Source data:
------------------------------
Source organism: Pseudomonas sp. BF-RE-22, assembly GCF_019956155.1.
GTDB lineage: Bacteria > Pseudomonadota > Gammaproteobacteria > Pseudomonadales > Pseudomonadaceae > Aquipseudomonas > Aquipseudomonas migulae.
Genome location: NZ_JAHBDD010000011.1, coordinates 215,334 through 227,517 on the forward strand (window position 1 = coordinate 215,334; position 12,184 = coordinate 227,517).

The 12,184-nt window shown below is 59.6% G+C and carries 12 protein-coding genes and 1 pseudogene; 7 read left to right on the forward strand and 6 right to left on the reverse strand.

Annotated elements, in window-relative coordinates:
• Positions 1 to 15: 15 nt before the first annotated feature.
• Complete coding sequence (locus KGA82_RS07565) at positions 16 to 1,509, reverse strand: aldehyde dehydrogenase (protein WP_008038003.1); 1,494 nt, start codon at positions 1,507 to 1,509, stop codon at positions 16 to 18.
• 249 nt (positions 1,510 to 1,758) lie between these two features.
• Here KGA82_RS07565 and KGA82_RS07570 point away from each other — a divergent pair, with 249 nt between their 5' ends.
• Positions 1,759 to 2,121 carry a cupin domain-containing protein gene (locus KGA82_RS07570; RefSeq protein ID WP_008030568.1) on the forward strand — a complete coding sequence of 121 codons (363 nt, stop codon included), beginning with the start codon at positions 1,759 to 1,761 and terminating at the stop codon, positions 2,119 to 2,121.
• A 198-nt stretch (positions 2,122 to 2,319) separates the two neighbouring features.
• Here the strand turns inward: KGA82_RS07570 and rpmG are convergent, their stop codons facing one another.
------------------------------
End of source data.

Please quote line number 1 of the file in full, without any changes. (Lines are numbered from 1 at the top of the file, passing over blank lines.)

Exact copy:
Source organism: Pseudomonas sp. BF-RE-22, assembly GCF_019956155.1.